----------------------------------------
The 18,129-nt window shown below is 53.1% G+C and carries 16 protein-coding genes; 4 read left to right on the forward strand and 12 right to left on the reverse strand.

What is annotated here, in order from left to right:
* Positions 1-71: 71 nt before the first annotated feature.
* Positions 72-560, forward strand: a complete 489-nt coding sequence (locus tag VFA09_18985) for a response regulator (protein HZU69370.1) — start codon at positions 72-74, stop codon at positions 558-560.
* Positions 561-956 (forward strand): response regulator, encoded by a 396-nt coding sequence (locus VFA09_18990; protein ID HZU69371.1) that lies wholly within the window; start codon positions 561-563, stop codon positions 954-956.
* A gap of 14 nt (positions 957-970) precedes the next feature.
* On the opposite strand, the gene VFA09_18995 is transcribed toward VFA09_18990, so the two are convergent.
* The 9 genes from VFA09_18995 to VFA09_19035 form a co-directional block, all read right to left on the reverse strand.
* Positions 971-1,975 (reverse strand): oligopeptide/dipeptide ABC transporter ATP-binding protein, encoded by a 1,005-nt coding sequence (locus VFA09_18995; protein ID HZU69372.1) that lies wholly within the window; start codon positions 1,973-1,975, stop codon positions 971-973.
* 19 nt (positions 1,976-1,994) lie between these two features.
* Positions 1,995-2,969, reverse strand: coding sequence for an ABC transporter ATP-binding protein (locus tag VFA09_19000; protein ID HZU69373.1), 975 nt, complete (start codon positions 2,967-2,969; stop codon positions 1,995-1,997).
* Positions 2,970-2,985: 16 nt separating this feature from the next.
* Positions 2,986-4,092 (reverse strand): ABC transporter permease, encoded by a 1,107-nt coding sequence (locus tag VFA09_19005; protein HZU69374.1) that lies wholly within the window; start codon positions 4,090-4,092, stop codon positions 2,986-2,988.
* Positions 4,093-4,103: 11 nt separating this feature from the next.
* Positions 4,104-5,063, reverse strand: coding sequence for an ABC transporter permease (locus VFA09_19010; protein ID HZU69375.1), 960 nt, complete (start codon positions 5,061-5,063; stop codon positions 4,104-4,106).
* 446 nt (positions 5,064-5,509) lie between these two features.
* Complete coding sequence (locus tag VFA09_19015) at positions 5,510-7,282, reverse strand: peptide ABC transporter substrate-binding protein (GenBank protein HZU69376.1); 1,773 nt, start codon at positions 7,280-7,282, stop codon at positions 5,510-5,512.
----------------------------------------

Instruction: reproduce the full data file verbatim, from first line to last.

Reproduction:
The 18,129-nt window shown below is 53.1% G+C and carries 16 protein-coding genes; 4 read left to right on the forward strand and 12 right to left on the reverse strand.

What is annotated here, in order from left to right:
* Positions 1-71: 71 nt before the first annotated feature.
* Positions 72-560, forward strand: a complete 489-nt coding sequence (locus tag VFA09_18985) for a response regulator (protein HZU69370.1) — start codon at positions 72-74, stop codon at positions 558-560.
* Positions 561-956 (forward strand): response regulator, encoded by a 396-nt coding sequence (locus VFA09_18990; protein ID HZU69371.1) that lies wholly within the window; start codon positions 561-563, stop codon positions 954-956.
* A gap of 14 nt (positions 957-970) precedes the next feature.
* On the opposite strand, the gene VFA09_18995 is transcribed toward VFA09_18990, so the two are convergent.
* The 9 genes from VFA09_18995 to VFA09_19035 form a co-directional block, all read right to left on the reverse strand.
* Positions 971-1,975 (reverse strand): oligopeptide/dipeptide ABC transporter ATP-binding protein, encoded by a 1,005-nt coding sequence (locus VFA09_18995; protein ID HZU69372.1) that lies wholly within the window; start codon positions 1,973-1,975, stop codon positions 971-973.
* 19 nt (positions 1,976-1,994) lie between these two features.
* Positions 1,995-2,969, reverse strand: coding sequence for an ABC transporter ATP-binding protein (locus tag VFA09_19000; protein ID HZU69373.1), 975 nt, complete (start codon positions 2,967-2,969; stop codon positions 1,995-1,997).
* Positions 2,970-2,985: 16 nt separating this feature from the next.
* Positions 2,986-4,092 (reverse strand): ABC transporter permease, encoded by a 1,107-nt coding sequence (locus tag VFA09_19005; protein HZU69374.1) that lies wholly within the window; start codon positions 4,090-4,092, stop codon positions 2,986-2,988.
* Positions 4,093-4,103: 11 nt separating this feature from the next.
* Positions 4,104-5,063, reverse strand: coding sequence for an ABC transporter permease (locus VFA09_19010; protein ID HZU69375.1), 960 nt, complete (start codon positions 5,061-5,063; stop codon positions 4,104-4,106).
* 446 nt (positions 5,064-5,509) lie between these two features.
* Complete coding sequence (locus tag VFA09_19015) at positions 5,510-7,282, reverse strand: peptide ABC transporter substrate-binding protein (GenBank protein HZU69376.1); 1,773 nt, start codon at positions 7,280-7,282, stop codon at positions 5,510-5,512.